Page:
Terrorism is a terrifying word, instantly striking intentional fear in the hearts of many all over the world. Horrific acts of violence, innocent lives being lost and shocking images in the media being played on repeat; it is enough to make you want to grab your family and hide.
I know this is a depressing topic, which is typically not my style. I prefer to focus on the positive side of life and travel, but in light of recent events I felt it was an important discussion to have. The threat of ISIS and other fringe terrorist groups, the recent attacks in Paris, Lebanon and Kenya, and the constant updates of government travel warnings has got everybody rattled with travel anxiety.
In fact, the other day I was discussing 2016 travel plans with my sister and I noticed that she wasn’t as enthusiastic as usual. There were no cheers over chilled shots of tequila, no high-pitched squeals of excitement, no hyperventilation; as is the norm when we plans our trips. I asked her what was wrong and she expressed concerns about the safety of travel right now, even doubting if we should go. This saddened me deeply.
As a traveling mom the welfare of my family is always on my mind. Family travel is scary enough without the threat of terrorism, am right?
I am not going lie. Before every trip I embark on with my children, I spend a few sleepless nights stressing and praying it all goes well and we will be home safe in our beds again. I hope that no one gets sick or hurt. I worry about our flights and other modes of transportation and pray that there are no accidents. I research political climates, making sure not to bring my family into a knowingly dangerous situation. Now there is even more to worry about without even leaving town.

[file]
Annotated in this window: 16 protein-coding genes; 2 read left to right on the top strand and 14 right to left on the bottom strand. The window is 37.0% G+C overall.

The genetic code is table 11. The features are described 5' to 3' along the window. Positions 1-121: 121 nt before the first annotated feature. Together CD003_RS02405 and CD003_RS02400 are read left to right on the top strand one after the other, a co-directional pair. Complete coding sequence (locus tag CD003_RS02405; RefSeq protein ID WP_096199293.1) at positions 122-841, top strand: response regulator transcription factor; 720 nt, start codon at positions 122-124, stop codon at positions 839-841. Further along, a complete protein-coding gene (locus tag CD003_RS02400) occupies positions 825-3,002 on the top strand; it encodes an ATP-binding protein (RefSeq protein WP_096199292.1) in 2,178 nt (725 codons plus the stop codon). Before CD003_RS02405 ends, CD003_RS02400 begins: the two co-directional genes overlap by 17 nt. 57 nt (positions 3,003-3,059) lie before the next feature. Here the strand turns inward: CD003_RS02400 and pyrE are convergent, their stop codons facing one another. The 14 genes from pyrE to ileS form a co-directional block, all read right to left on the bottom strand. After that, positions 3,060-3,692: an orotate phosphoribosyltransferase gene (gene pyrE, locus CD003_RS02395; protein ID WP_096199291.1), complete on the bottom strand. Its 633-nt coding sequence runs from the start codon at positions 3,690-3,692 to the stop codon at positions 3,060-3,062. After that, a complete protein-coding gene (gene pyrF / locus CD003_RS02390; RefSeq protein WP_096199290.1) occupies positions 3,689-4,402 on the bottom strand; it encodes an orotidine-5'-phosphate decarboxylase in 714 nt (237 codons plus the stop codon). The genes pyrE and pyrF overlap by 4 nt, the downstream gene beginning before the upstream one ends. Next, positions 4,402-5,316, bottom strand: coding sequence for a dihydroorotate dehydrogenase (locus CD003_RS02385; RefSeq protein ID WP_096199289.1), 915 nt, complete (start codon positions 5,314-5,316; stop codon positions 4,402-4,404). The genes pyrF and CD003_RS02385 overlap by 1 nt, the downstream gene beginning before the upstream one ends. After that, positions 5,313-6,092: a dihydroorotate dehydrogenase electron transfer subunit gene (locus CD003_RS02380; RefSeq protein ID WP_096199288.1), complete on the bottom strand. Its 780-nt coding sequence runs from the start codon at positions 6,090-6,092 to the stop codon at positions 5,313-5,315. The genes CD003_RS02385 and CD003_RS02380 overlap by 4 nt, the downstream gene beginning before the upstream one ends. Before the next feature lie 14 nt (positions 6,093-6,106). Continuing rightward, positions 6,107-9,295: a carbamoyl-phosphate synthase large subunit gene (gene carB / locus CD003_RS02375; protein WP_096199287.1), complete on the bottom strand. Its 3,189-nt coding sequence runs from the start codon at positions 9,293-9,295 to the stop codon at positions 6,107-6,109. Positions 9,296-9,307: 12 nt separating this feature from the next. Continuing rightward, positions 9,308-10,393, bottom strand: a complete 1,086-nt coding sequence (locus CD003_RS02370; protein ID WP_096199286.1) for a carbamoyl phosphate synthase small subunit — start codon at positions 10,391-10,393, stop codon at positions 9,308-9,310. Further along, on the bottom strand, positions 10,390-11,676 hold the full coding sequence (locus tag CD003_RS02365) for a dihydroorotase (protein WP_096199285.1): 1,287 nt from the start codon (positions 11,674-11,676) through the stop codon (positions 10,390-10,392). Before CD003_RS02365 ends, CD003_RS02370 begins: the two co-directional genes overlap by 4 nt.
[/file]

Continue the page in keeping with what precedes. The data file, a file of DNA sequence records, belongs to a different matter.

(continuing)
So with all this fear and uncertainty in the air, what does this mean for family travel?
Are we supposed to run and hide?
Change how we live our life? If so, for how long are we supposed to live in fear? Stressing out, constantly looking over our shoulders every time we are in a public space?
Is the world truly as unsafe as it is made out to be?
I don’t have the answers to these questions, but I do know that I refuse to let fear cripple my love of travel. Even with everything that has been happening I think that family travel is good thing and no more unsafe than staying at home, especially for those of us that live in tourists destinations. Terrorism is scary, for sure, and it can happen anywhere. It is important to put these terrorist attacks in perspective before giving up the things you love to do. Wendy Perrin has a great post to help ease some common fears that even I have fallen victim to from time to time. I’m not going to pretend that the thought of possible terrorist activity doesn’t cross my mind every time I take the kids to Disneyland. It sucks, but it is the sad reality.
All I know is that, I will continue to travel with my family while taking the necessary precautions to protect my family, whether we are local or abroad.
What precautions you ask? For one, I have enrolled in STEP the Smart Traveler Enrollment Program, which helps the US Embassy locate you in an emergency and sends out travel warnings and alerts. It just adds a layer of security if you traveling out of the country, especially one where there is instability.
We can’t control everything, but I try to control what I can. I get travel insurance, I don’t bring my kids to environments I know to be unsafe on the regular, and I avoid public demonstrations as they can easily turn violent.
I come from a family of law-enforcement, so I have always been a pretty observant person, but recently I found myself on heightened alert. HotDaddy teases me and says I act like a prairie animal, always scanning for danger. But that’s not just with travel, that’s the everyday pressure of trying to keep my little people alive who are constantly working against me. That’s why my cocktail breaks are so important, mama needs to relax.
So, will I stop traveling with my family? No.
Do I experience more fear when traveling? Somewhat, but whenever I feel the strangling grip of fear, I take a deep breath, remind myself of the statistical probabilities, and put my fears into perspective.
Now I pass the question on to you. How have these recent terrorist attacks affected your travel style?
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